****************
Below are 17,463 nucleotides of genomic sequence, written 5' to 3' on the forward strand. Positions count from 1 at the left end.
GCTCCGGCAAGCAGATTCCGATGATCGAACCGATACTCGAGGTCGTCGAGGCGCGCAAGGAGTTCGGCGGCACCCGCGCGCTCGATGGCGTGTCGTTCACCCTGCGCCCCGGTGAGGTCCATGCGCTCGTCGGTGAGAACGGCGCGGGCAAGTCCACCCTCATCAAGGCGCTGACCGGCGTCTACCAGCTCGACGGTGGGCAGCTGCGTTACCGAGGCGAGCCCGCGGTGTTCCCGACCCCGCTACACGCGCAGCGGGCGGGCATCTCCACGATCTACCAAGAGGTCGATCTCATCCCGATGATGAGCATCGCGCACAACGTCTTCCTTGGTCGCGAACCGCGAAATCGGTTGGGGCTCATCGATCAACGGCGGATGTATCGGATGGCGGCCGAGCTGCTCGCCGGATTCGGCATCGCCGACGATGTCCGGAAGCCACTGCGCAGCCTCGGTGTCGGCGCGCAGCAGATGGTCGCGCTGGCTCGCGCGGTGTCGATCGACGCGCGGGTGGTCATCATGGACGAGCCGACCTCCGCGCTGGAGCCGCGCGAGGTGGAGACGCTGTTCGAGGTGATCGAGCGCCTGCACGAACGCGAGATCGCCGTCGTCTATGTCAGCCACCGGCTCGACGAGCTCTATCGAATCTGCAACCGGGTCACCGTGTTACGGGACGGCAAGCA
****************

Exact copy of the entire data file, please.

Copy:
Below are 17,463 nucleotides of genomic sequence, written 5' to 3' on the forward strand. Positions count from 1 at the left end.
GCTCCGGCAAGCAGATTCCGATGATCGAACCGATACTCGAGGTCGTCGAGGCGCGCAAGGAGTTCGGCGGCACCCGCGCGCTCGATGGCGTGTCGTTCACCCTGCGCCCCGGTGAGGTCCATGCGCTCGTCGGTGAGAACGGCGCGGGCAAGTCCACCCTCATCAAGGCGCTGACCGGCGTCTACCAGCTCGACGGTGGGCAGCTGCGTTACCGAGGCGAGCCCGCGGTGTTCCCGACCCCGCTACACGCGCAGCGGGCGGGCATCTCCACGATCTACCAAGAGGTCGATCTCATCCCGATGATGAGCATCGCGCACAACGTCTTCCTTGGTCGCGAACCGCGAAATCGGTTGGGGCTCATCGATCAACGGCGGATGTATCGGATGGCGGCCGAGCTGCTCGCCGGATTCGGCATCGCCGACGATGTCCGGAAGCCACTGCGCAGCCTCGGTGTCGGCGCGCAGCAGATGGTCGCGCTGGCTCGCGCGGTGTCGATCGACGCGCGGGTGGTCATCATGGACGAGCCGACCTCCGCGCTGGAGCCGCGCGAGGTGGAGACGCTGTTCGAGGTGATCGAGCGCCTGCACGAACGCGAGATCGCCGTCGTCTATGTCAGCCACCGGCTCGACGAGCTCTATCGAATCTGCAACCGGGTCACCGTGTTACGGGACGGCAAGCA